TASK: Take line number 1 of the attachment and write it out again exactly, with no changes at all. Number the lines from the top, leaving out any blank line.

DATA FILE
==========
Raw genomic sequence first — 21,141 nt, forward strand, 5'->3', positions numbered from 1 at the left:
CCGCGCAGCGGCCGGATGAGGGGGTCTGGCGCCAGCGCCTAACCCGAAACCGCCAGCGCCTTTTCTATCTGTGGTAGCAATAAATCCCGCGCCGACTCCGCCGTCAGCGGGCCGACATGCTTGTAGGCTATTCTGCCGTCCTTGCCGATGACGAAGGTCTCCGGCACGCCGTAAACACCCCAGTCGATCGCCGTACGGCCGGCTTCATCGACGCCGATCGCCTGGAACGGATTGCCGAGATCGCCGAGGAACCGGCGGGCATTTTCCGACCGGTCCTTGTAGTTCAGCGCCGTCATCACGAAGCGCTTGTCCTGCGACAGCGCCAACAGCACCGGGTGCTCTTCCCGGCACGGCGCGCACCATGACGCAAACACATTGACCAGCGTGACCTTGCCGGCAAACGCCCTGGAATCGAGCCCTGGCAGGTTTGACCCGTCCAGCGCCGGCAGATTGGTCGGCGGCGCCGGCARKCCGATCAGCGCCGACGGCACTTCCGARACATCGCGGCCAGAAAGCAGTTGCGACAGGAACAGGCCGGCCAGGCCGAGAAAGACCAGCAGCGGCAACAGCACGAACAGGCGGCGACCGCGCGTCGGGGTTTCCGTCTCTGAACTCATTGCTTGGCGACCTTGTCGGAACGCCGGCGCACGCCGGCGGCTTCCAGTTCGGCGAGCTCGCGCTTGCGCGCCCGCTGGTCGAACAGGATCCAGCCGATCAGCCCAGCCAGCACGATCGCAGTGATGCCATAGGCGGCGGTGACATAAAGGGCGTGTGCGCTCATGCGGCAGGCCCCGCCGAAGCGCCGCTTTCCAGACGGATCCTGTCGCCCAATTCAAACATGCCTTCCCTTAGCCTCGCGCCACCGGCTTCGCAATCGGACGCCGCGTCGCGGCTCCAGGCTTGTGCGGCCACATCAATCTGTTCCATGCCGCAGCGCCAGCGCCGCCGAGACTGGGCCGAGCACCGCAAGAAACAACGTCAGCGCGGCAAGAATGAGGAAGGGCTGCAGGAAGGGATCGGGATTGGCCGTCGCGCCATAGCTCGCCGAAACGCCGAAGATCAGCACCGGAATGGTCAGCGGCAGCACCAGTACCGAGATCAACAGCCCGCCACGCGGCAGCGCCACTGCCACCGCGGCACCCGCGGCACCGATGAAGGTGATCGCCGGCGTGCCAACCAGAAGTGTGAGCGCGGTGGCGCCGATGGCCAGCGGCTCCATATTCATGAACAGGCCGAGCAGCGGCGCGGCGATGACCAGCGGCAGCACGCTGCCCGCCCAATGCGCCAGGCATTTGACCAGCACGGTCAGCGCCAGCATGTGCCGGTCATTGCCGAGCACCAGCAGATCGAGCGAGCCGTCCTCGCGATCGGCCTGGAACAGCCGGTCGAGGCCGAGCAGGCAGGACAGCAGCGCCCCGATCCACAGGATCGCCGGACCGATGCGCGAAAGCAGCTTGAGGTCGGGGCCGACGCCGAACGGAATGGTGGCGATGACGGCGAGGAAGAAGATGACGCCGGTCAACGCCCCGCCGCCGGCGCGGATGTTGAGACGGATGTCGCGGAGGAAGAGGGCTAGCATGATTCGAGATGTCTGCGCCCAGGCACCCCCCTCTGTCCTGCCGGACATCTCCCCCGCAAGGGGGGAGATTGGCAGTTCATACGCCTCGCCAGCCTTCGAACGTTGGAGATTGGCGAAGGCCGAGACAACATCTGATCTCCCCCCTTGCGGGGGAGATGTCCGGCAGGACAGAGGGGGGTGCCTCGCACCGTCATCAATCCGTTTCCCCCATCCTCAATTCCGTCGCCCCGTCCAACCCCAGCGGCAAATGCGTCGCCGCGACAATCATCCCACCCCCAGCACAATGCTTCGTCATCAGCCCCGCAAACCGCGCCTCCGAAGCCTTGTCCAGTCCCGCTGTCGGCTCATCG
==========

Raw genomic sequence first — 21,141 nt, forward strand, 5'->3', positions numbered from 1 at the left: